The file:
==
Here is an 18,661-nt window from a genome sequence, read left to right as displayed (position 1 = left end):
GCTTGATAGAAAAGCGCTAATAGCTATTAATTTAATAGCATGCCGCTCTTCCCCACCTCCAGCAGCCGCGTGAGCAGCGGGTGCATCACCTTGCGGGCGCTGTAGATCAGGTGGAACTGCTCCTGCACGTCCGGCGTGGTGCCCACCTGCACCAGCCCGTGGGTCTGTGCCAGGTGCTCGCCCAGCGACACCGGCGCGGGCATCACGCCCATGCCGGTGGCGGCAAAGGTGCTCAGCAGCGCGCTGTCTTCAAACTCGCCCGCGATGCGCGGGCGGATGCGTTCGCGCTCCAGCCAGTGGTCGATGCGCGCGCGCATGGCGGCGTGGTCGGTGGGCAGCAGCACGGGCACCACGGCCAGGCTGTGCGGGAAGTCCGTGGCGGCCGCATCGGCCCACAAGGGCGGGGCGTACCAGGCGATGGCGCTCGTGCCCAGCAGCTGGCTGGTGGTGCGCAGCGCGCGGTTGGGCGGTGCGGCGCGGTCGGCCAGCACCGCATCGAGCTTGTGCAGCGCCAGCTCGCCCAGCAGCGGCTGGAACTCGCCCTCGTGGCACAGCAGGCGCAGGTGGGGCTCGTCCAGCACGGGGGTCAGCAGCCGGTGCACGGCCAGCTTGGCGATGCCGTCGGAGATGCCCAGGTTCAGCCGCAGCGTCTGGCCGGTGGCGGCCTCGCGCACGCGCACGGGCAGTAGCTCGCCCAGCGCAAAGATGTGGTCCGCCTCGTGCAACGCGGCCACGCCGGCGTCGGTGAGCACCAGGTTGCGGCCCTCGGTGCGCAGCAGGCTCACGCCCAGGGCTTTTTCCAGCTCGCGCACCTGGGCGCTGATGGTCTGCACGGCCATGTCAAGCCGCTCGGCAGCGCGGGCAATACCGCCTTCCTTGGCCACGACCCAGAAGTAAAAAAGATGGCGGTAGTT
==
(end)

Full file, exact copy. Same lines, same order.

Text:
Here is an 18,661-nt window from a genome sequence, read left to right as displayed (position 1 = left end):
GCTTGATAGAAAAGCGCTAATAGCTATTAATTTAATAGCATGCCGCTCTTCCCCACCTCCAGCAGCCGCGTGAGCAGCGGGTGCATCACCTTGCGGGCGCTGTAGATCAGGTGGAACTGCTCCTGCACGTCCGGCGTGGTGCCCACCTGCACCAGCCCGTGGGTCTGTGCCAGGTGCTCGCCCAGCGACACCGGCGCGGGCATCACGCCCATGCCGGTGGCGGCAAAGGTGCTCAGCAGCGCGCTGTCTTCAAACTCGCCCGCGATGCGCGGGCGGATGCGTTCGCGCTCCAGCCAGTGGTCGATGCGCGCGCGCATGGCGGCGTGGTCGGTGGGCAGCAGCACGGGCACCACGGCCAGGCTGTGCGGGAAGTCCGTGGCGGCCGCATCGGCCCACAAGGGCGGGGCGTACCAGGCGATGGCGCTCGTGCCCAGCAGCTGGCTGGTGGTGCGCAGCGCGCGGTTGGGCGGTGCGGCGCGGTCGGCCAGCACCGCATCGAGCTTGTGCAGCGCCAGCTCGCCCAGCAGCGGCTGGAACTCGCCCTCGTGGCACAGCAGGCGCAGGTGGGGCTCGTCCAGCACGGGGGTCAGCAGCCGGTGCACGGCCAGCTTGGCGATGCCGTCGGAGATGCCCAGGTTCAGCCGCAGCGTCTGGCCGGTGGCGGCCTCGCGCACGCGCACGGGCAGTAGCTCGCCCAGCGCAAAGATGTGGTCCGCCTCGTGCAACGCGGCCACGCCGGCGTCGGTGAGCACCAGGTTGCGGCCCTCGGTGCGCAGCAGGCTCACGCCCAGGGCTTTTTCCAGCTCGCGCACCTGGGCGCTGATGGTCTGCACGGCCATGTCAAGCCGCTCGGCAGCGCGGGCAATACCGCCTTCCTTGGCCACGACCCAGAAGTAAAAAAGATGGCGGTAGTT